An increase in the interstitial fluid in intercellular tissue spaces. Edema becomes apparent when the interstitial fluid is at least 30% above normal

Localized edema:

Tends to be limited to one area of the body


  • Pitting edema: When pressing on skin causes an indentation that persists for some time. ◦ Causes: Systemic diseases, pregnancy, heart failure, Or local conditions such as varicose veins, insect bites, and dermatitis.

  • Non-pitting Edema: Observed when the indentation does not persist. Associated with conditions such as lymphedema, lipedema, and myxedema.

Treatment of edema:

Light retrograde massage

Is to reduce swelling in the hand. The massage is done manually by applying moisturizer and moving fluid from the tips of the fingers back toward the heart (from distal to proximal).


  1. Elevate the hand above heart level

  2. Administer for almost 10 min.

  3. Use a moisturizer to reduce friction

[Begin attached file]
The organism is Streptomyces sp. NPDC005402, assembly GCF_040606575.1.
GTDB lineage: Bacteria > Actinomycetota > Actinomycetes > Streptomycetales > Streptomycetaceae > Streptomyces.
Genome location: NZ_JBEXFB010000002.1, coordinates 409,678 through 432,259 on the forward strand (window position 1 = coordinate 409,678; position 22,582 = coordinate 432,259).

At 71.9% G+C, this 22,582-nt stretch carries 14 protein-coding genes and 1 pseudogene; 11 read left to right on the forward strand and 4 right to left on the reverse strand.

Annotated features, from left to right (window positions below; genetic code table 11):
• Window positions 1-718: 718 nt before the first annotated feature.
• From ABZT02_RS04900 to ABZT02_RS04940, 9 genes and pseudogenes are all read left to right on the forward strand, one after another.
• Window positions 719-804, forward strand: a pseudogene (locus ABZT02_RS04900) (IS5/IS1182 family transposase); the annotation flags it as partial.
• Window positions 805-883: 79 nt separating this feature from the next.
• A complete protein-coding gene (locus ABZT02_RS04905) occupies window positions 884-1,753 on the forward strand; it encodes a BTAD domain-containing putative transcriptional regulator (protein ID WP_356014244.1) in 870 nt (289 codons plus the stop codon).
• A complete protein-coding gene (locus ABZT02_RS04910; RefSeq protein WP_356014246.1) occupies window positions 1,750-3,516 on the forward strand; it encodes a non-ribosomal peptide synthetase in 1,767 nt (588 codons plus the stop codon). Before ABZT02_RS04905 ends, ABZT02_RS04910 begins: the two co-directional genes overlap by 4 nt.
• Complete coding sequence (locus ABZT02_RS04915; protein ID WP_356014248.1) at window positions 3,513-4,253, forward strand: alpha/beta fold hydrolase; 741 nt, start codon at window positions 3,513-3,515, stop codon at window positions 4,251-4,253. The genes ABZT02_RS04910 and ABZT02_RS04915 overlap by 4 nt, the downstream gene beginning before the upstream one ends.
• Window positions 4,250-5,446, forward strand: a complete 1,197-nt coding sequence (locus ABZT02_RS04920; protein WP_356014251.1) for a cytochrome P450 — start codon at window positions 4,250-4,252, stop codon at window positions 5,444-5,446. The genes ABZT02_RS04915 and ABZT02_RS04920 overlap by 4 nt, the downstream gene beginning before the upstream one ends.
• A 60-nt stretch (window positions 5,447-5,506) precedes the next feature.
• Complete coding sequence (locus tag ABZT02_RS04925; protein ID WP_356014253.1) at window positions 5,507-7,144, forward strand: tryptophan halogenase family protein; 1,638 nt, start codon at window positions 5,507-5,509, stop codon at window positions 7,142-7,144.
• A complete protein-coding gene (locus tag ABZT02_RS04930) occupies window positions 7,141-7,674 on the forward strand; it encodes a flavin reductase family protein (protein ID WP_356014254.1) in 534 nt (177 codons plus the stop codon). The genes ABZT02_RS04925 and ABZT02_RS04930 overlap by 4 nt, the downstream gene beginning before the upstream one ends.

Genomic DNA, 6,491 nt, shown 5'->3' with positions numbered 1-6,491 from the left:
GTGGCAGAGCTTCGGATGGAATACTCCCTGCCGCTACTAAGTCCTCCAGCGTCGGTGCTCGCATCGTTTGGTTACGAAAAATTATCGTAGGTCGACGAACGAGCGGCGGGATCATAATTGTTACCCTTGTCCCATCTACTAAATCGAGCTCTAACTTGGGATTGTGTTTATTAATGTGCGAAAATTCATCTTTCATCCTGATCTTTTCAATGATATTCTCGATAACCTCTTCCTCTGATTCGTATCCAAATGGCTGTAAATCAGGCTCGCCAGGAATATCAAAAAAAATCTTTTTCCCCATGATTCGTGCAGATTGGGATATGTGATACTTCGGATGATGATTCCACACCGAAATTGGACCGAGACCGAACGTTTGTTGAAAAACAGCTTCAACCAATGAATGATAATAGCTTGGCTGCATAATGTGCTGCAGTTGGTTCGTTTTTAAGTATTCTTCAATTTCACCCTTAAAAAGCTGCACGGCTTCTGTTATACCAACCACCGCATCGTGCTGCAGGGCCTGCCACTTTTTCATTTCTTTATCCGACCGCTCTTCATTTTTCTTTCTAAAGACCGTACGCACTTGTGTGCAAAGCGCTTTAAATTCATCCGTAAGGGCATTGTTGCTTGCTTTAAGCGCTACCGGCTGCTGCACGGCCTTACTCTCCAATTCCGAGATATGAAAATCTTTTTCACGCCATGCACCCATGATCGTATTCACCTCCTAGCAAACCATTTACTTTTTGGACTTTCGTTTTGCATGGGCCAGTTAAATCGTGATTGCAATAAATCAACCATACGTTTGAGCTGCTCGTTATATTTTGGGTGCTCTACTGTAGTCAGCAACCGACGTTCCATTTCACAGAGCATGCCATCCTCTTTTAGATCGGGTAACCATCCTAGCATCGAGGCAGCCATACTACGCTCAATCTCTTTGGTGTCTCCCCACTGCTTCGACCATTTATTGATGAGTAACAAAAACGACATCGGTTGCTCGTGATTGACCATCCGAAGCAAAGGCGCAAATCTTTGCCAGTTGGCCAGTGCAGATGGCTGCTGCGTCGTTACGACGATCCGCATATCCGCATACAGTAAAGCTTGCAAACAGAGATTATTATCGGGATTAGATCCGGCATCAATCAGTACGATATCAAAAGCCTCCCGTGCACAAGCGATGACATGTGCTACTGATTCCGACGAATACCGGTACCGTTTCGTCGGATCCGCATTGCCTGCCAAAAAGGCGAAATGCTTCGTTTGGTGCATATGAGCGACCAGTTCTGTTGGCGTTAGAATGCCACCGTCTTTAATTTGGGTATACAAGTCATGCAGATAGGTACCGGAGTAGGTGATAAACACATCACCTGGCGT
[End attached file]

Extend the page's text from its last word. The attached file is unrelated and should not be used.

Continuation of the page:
4. Keep the wrist in a neutral position

  5. Massage from the tips of the fingers down toward the elbow, both the front and back of the hand.

Psychological intervention:

The patients might have post-traumatic stress disorder (PTSD) or depression, so we have a role to prepare them to go back to work/job or home as we consider the psychological aspect of the person, but we do not really give treatment. we refer them to psychologist based on the case (if needed).

Sensory desensitization/ sensitization:

Using tough textures provide cues to the affected limb to reconnect the neural pathways between the brain and the limb to improve sensation.

Rough ball and sponge can be used to give the patient sensory input.

You can put the ball on the patient's hand and manipulate it all over the area of decreased sensation for several minutes.

For desensitization you have to give soothing and calming inputs to increase sensory awareness whereas you have to give rough inputs for sensitization